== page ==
A review of the settlement terms reveals that the IRS recognizes different levels of culpability.
Category one partners are the most culpable and include anyone who:
- Was involved in organizing or participating directly or indirectly, in the sale or promotion of any SCE;
- Received fees for organizing, selling, or promoting any SCE;
- Received fees for providing an appraisal of any SCE;
- Received fees for providing legal or tax advice and tax return preparation services for any SCE;
- Was a donor of a conservation easement in any SCE transaction;
- Was a material advisor with respect to any SCE transaction;
- Was a partner in that partnership or employee of any person that engaged in activities outlined above.
Category two partners are anyone not in category one. The civil penalties for category two partners are less than the civil penalties for category one partners.
The possibility of an IRS criminal investigation is real and presents a potential threat to anyone who utilized an SCE charitable deduction. Even those with cases in the U.S. Tax Court may face the possibility of a criminal tax investigation, especially if the case is not settled.
What Is the Difference Between a Civil IRS Case and a Criminal Case?
Many people do not understand the difference between a civil IRS dispute and a criminal prosecution.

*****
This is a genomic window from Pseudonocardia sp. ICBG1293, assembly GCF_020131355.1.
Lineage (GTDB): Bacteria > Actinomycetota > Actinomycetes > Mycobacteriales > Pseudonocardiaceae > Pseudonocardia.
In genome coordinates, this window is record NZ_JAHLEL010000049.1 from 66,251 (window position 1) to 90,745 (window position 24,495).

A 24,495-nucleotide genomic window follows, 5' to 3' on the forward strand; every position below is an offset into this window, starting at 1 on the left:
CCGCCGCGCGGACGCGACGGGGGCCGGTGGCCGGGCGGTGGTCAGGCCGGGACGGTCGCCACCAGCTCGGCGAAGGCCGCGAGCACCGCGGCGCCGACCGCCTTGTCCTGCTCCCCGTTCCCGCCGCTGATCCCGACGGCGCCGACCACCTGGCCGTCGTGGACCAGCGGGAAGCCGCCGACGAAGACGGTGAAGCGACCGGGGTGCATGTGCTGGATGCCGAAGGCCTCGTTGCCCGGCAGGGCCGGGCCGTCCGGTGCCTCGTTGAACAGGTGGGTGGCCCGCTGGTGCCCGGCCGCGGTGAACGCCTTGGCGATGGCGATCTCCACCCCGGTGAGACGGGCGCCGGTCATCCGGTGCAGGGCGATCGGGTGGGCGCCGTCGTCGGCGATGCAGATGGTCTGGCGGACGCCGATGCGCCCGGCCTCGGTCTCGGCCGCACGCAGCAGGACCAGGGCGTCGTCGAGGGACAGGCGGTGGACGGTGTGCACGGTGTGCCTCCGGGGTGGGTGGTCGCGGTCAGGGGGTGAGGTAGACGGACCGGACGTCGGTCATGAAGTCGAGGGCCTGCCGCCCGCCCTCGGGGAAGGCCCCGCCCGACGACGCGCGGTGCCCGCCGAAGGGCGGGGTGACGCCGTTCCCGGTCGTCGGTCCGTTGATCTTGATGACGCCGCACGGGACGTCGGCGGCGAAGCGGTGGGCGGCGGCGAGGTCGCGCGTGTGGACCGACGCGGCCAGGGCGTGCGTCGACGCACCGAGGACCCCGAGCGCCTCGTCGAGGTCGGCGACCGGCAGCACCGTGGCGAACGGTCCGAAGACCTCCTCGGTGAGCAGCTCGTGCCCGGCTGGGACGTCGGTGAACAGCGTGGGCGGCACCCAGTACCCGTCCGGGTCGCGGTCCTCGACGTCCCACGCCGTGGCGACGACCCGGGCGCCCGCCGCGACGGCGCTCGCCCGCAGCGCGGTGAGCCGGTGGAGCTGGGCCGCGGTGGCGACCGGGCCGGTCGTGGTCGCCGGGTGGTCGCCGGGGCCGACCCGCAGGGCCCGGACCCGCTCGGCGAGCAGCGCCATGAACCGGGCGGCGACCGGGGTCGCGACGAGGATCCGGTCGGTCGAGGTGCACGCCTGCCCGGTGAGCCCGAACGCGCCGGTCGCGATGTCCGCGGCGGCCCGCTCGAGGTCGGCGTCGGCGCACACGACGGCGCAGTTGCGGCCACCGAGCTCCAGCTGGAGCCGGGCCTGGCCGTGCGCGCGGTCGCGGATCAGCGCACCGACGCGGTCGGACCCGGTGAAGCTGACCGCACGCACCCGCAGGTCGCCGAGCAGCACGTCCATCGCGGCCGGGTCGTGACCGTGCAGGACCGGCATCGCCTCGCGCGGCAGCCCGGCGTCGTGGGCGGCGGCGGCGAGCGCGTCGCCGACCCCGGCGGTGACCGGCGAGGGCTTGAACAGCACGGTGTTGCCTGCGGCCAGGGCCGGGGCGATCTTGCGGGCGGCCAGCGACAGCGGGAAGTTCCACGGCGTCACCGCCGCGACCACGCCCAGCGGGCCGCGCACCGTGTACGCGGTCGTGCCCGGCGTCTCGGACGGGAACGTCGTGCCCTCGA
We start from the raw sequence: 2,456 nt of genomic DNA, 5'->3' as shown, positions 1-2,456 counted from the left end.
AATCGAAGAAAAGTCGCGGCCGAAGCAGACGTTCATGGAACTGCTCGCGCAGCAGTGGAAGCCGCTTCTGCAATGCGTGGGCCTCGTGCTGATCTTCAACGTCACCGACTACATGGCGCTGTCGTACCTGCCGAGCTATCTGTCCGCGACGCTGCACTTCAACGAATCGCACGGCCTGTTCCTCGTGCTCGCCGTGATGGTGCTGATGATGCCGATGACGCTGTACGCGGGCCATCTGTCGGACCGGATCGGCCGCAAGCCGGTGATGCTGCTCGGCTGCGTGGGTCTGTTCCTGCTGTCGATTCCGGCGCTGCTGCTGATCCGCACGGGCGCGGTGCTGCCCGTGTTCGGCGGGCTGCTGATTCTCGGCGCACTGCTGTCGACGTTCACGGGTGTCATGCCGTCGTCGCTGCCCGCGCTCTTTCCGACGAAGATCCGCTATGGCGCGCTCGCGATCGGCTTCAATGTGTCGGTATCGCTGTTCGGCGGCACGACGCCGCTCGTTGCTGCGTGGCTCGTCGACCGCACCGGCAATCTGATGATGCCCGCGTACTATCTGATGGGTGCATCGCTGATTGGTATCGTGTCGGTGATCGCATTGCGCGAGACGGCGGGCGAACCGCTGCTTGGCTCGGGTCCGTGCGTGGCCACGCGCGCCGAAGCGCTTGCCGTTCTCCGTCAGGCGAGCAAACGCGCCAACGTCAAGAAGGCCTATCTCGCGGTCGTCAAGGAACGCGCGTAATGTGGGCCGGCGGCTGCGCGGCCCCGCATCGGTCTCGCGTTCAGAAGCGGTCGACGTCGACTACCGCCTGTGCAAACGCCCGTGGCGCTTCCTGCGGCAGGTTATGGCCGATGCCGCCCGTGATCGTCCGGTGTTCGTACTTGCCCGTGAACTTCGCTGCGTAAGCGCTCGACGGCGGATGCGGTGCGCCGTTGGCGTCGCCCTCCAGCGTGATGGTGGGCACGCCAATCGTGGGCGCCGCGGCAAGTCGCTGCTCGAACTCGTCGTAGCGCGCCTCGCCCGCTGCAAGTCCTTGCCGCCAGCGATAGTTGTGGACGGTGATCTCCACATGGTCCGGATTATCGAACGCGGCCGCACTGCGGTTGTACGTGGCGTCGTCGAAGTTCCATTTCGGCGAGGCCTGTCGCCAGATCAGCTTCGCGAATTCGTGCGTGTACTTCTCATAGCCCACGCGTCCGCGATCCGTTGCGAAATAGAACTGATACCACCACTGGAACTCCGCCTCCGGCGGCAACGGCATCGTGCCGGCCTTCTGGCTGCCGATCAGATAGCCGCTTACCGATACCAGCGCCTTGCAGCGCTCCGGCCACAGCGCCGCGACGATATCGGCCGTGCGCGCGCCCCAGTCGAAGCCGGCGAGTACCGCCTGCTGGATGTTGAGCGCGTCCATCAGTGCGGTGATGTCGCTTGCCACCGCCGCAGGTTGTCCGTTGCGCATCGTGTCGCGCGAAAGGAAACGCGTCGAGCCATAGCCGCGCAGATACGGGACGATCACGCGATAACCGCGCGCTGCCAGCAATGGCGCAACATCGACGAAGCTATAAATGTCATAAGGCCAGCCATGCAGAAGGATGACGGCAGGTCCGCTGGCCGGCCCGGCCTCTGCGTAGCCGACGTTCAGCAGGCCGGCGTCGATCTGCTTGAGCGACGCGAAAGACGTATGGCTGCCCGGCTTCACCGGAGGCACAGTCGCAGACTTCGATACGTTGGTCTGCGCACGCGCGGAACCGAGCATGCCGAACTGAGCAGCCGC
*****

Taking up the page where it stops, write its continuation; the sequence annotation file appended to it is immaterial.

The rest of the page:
Any taxpayers may be audited by the IRS which will result in one of the following:
- The IRS finds no errors in the tax return and the matter is closed;
- Errors on the tax return are identified, and result in increased tax and interest on the unpaid tax;
- Civil penalties may be imposed which can include accuracy penalties and civil fraud penalties that are in addition to the unpaid taxes and interest;
- If the audit shows that taxes were overpaid, the taxpayer will be entitled to a refund
If any part of the underpayment of tax is due to fraud, the 75% civil fraud penalty applies to the entire underpayment unless the taxpayer proves that a portion of the underpayment was not attributed to fraud; then that portion is not subject to the 75% penalty.
A civil case against the IRS can be filed in U.S. Tax Court without having to first pay the tax, penalties, and interest imposed as a result of the audit. Civil audits resulting in civil penalties can be harsh. While the increased tax and the fraud penalty are severe, they pale in comparison to a criminal case, which can result in years in prison.
The Informations filed against the Agees indicate that future criminal prosecutions will be filed against accountants, lawyers, appraisers, promoters, and individuals who falsely claimed charitable deductions as a result of the SCE's.
The IRS and the Department of Justice investigations and prosecutions will not be limited to those who dealt with the Agees. However, those who worked directly or indirectly with the Agees should realize that they are potential targets for prosecution.
The charges against C. and S. Agee and the potential maximum sentence indicates that the Agees are cooperating with the DOJ and IRS against others involved in SCE false deductions